St. Thomas begins partnership with Maxfield Elementary in St. Paul

St. Thomas begins partnership with Maxfield Elementary in St. Paul

St. Thomas begins partnership with Maxfield Elementary in St. Paul

Coordinators believe it is among the first of its kind in the state.

Under the new arrangement, college students and professors will have a daily presence at the elementary school, for both student teaching and research.

5 EYEWITNESS NEWS first reported on the plan back in January.

It officially kicked off this week with the start of the new school year.

Four undergraduate students will do student teaching there, along with four graduate student residents.

The University of St. Thomas also now has its own classroom at Maxfield Elementary, where professors will teach some of their college courses.

They said it is the first time they have ever hosted classes in an elementary school building.

“It’s really just the idea of having a physical presence,” said Dr. Chelda Smith Kondo, associate professor in the School of Education at the University of St. Thomas. “It is multi-directional. We’re learning from Maxfield staff, faculty, students and families and then they’re learning from us.”

Elementary school teachers will rotate in as well, to instruct college students pursuing careers in education.

“They get the opportunity to ask us questions, see how we puzzle our days together,” said Brandi Pottle, a fifth-grade teacher at Maxfield. “They’re also going to hear how we dialogue with families, what we do to reach out and connect with our families.”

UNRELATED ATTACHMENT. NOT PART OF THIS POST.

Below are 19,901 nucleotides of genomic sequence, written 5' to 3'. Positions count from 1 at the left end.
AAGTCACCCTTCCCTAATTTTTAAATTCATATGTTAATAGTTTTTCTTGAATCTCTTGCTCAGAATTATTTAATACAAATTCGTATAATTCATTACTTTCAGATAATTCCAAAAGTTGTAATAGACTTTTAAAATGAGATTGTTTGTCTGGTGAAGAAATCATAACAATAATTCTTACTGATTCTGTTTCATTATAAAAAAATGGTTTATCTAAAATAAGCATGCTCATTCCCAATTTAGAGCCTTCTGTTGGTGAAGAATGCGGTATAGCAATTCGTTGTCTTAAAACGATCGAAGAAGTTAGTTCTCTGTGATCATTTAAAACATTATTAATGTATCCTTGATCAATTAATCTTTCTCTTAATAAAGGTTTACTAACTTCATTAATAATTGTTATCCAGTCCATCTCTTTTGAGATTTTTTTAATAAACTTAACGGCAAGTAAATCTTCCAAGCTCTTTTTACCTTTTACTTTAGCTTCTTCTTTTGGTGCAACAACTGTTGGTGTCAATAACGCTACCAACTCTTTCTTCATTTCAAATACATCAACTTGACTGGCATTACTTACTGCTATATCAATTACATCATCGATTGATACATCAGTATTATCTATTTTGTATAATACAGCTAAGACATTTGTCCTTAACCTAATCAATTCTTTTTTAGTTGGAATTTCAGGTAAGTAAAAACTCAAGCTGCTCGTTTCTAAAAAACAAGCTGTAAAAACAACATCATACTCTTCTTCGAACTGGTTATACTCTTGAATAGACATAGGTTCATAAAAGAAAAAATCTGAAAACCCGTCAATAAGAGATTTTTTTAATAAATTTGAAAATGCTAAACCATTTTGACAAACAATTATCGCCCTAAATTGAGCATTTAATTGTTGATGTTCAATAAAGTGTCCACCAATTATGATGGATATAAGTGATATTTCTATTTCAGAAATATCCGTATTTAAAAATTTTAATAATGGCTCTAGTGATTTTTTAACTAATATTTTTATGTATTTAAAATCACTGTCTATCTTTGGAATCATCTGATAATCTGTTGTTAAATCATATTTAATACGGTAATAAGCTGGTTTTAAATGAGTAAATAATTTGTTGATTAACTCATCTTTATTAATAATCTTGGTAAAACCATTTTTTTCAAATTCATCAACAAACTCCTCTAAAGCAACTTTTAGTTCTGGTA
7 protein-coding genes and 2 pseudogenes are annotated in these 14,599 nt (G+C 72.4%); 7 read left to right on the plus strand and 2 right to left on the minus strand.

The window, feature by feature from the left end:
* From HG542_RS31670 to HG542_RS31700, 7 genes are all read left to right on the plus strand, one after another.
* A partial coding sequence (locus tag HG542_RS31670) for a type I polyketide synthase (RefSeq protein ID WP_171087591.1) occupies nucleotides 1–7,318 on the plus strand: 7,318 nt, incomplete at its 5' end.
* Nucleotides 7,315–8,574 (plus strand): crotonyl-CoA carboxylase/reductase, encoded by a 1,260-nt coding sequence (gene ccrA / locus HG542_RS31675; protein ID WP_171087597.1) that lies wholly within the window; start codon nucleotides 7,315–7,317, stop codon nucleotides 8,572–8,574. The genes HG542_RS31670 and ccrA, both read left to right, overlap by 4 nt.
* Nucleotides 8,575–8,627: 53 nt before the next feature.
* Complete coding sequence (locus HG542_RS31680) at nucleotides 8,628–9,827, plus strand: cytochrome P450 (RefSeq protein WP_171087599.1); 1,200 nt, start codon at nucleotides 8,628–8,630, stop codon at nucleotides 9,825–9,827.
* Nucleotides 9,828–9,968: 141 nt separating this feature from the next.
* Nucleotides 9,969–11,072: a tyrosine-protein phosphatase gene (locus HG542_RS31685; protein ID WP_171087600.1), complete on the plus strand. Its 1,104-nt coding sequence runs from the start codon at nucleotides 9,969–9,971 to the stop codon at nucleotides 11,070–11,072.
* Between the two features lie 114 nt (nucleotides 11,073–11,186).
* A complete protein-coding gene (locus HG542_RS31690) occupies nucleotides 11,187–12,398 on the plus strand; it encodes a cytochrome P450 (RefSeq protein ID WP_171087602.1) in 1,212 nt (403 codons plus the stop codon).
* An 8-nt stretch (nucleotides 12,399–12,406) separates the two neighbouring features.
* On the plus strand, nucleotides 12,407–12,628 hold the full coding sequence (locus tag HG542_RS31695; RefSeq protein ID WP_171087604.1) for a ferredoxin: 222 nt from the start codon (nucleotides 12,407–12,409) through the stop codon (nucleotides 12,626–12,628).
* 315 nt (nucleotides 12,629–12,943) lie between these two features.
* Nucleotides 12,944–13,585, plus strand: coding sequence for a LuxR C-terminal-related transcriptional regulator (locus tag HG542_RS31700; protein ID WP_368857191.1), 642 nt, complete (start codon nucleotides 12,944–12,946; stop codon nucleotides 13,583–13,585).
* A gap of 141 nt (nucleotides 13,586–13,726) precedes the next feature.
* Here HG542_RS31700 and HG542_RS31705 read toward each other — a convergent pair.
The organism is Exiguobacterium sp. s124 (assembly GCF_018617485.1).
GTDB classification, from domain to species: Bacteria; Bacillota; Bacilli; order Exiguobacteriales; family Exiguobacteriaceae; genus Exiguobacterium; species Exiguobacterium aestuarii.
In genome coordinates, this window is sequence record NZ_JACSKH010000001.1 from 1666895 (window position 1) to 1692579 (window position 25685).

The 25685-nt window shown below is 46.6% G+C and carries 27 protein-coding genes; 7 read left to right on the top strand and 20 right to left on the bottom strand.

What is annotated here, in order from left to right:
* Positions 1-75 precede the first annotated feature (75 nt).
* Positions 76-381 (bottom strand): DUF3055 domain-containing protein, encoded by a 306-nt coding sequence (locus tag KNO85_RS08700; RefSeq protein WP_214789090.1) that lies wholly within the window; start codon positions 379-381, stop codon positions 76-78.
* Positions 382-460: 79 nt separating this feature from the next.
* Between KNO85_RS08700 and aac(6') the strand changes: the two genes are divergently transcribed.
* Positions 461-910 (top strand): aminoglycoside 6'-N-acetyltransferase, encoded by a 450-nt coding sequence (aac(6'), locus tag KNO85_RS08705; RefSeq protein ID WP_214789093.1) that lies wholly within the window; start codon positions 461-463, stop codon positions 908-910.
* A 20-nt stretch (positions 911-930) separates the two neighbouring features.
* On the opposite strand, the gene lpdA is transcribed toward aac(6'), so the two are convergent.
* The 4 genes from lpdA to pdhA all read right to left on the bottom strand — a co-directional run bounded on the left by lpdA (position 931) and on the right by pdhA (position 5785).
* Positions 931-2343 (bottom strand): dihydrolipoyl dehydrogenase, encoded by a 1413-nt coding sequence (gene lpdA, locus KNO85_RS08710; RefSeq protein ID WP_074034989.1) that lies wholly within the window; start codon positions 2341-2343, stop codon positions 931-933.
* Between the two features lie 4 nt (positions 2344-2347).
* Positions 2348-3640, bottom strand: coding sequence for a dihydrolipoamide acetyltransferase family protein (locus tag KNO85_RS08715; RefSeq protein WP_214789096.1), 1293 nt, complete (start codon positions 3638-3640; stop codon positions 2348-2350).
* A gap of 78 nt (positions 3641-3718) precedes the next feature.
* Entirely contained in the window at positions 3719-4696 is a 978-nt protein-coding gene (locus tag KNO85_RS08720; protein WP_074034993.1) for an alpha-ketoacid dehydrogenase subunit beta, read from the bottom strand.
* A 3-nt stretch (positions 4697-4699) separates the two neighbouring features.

Pottle said the school, located in St. Paul’s Rondo neighborhood for more than a century, serves a diverse population.

The majority are students of color, including some with special needs.

During this new partnership, St. Thomas staff will also conduct research, including how to reach children from different backgrounds, boost educational outcomes and close achievement gaps.

“We know there are specific needs that students have and so we’re going to research, how do we make sure those needs are met? We’re really going to be looking for what works at Maxfield and how do we amplify and sustain it,” Smith Kondo said.

She said that could be used to inform culturally relevant teaching practices, not only at St. Thomas, but at universities nationwide.

“We recognize that in a post-pandemic world, students are functioning and operating differently,” she said. “We need to retool and we think the best way to do that is to learn from schools that are trying to make sense of this and evolve in a post-pandemic world, in a post-George Floyd world. At the same time, we know that we do have some things that have historically worked and continue to work from the teacher education side, so we’re hoping that coming in here, we can partner to where we’re having an exchange.”

Rose Say, a senior at St. Thomas, believes the immersive experience at Maxfield will help her pursue her dream of becoming a second-grade teacher.

“You get to be there, you get to experience it and you get to take that knowledge and use it for the future,” Say said.

The partnership is slated to last for at least the next five years.

For more information on the new collaborative learning school, click here.